Honey Bee Suppresses the Parasitic Mite Vitellogenin by Antimicrobial Peptide

Yunfei Wu, Qiushi Liu, Benjamin Weiss, Martin Kaltenpoth, Tatsuhiko Kadowaki*

*Corresponding author for this work

Research output: Contribution to journalArticlepeer-review

10 Citations (Scopus)


The negative effects of honey bee parasitic mites and deformed wing virus (DWV) on honey bee and colony health have been well characterized. However, the relationship between DWV and mites, particularly viral replication inside the mites, remains unclear. Furthermore, the physiological outcomes of honey bee immune responses stimulated by DWV and the mite to the host (honey bee) and perhaps the pathogen/parasite (DWV/mite) are not yet understood. To answer these questions, we studied the tripartite interactions between the honey bee, Tropilaelaps mercedesae, and DWV as the model. T. mercedesae functioned as a vector for DWV without supporting active viral replication. Thus, DWV negligibly affected mite fitness. Mite infestation induced mRNA expression of antimicrobial peptides (AMPs), Defensin-1 and Hymenoptaecin, which correlated with DWV copy number in honey bee pupae and mite feeding, respectively. Feeding T. mercedesae with fruit fly S2 cells heterologously expressing honey bee Hymenoptaecin significantly downregulated mite Vitellogenin expression, indicating that the honey bee AMP manipulates mite reproduction upon feeding on bee. Our results provide insights into the mechanism of DWV transmission by the honey bee parasitic mite to the host, and the novel role of AMP in defending against mite infestation.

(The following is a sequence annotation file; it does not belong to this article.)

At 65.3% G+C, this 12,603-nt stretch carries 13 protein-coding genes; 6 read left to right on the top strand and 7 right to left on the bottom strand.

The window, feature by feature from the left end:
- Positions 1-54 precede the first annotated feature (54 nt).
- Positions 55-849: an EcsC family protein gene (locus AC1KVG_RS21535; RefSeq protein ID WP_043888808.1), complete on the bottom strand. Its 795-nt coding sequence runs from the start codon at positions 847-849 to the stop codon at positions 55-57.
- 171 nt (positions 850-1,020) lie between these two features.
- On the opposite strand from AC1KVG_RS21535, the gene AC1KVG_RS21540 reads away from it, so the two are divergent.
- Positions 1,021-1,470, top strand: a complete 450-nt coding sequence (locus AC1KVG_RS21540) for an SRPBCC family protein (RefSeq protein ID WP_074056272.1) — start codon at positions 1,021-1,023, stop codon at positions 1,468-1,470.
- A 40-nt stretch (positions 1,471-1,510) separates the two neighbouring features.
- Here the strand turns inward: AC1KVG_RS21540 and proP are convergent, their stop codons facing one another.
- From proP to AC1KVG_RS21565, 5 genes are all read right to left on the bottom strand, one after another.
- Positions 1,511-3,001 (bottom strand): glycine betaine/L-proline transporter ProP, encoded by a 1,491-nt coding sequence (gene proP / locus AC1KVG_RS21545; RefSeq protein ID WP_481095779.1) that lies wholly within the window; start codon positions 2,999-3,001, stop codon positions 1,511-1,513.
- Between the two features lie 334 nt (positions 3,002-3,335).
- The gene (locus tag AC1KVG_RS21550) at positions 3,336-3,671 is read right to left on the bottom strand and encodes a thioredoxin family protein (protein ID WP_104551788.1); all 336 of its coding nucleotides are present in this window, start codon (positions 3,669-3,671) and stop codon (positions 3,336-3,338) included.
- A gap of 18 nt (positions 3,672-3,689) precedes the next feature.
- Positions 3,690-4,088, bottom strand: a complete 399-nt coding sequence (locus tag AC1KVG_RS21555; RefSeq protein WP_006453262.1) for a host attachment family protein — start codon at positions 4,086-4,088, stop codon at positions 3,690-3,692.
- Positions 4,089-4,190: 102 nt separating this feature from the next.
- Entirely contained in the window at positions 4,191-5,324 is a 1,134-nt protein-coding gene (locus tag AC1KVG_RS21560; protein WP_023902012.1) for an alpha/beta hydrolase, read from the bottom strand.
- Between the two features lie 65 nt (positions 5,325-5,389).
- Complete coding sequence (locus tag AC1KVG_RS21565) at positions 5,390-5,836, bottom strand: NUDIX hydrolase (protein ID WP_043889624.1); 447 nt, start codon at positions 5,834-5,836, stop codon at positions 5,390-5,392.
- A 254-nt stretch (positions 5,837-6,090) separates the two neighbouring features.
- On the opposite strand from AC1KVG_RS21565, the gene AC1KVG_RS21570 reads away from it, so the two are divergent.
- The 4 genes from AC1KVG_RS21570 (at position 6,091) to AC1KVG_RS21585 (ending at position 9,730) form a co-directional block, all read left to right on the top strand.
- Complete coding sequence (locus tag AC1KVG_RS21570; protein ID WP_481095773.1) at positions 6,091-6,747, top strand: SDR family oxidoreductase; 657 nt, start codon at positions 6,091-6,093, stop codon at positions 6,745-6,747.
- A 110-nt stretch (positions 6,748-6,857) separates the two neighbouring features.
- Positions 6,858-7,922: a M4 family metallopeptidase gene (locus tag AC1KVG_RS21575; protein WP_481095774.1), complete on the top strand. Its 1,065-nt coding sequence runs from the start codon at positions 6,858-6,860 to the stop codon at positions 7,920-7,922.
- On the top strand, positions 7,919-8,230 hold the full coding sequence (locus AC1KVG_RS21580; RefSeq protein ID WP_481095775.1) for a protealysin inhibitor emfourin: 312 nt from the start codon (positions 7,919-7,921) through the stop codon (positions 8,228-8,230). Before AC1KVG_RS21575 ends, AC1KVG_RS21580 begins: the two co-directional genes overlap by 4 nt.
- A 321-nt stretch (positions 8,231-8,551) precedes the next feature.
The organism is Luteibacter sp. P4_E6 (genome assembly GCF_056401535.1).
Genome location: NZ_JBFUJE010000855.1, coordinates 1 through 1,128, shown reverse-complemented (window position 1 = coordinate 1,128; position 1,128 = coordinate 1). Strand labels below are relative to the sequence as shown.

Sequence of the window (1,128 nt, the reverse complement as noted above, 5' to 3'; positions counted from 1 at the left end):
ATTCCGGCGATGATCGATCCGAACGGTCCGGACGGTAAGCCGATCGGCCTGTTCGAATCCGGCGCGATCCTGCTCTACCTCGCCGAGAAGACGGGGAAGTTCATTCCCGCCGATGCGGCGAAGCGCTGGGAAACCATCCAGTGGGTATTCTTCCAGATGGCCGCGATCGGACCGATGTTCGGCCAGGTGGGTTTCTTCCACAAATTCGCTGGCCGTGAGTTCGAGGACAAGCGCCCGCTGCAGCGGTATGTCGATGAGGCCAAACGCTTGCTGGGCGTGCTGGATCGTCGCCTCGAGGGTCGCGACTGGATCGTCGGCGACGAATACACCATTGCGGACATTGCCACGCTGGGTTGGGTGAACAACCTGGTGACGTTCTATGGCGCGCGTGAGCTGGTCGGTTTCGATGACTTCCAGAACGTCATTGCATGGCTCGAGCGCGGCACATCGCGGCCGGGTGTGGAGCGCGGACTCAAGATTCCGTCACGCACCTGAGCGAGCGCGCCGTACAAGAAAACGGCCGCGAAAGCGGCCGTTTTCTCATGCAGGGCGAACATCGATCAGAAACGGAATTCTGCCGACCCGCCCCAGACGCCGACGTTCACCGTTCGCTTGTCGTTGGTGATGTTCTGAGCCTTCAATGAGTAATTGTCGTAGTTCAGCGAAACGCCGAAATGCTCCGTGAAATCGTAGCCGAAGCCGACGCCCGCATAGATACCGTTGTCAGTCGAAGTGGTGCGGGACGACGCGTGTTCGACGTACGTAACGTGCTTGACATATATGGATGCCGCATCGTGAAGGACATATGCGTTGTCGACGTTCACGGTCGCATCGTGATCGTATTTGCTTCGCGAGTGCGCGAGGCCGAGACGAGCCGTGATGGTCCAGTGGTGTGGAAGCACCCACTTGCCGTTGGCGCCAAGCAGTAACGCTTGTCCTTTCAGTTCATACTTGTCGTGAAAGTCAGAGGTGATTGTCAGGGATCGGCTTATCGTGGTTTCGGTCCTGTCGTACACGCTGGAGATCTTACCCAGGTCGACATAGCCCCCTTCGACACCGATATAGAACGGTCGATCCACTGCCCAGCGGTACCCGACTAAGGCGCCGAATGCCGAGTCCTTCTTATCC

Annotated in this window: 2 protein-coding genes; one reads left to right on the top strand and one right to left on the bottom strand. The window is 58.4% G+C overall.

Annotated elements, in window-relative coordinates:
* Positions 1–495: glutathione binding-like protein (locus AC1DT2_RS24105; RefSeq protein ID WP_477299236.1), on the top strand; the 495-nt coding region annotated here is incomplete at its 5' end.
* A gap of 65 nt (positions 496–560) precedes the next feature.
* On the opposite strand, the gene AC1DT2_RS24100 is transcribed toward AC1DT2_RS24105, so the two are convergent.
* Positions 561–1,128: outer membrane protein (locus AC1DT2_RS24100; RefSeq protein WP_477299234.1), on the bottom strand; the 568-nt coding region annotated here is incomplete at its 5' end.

Original languageEnglish
Article number1037
JournalFrontiers in Microbiology
Publication statusPublished - 25 May 2020


  • Vitellogenin
  • antimicrobial peptide
  • deformed wing virus
  • honey bee
  • host-parasite/pathogen interaction
  • parasitic mite
  • vector-pathogen interaction

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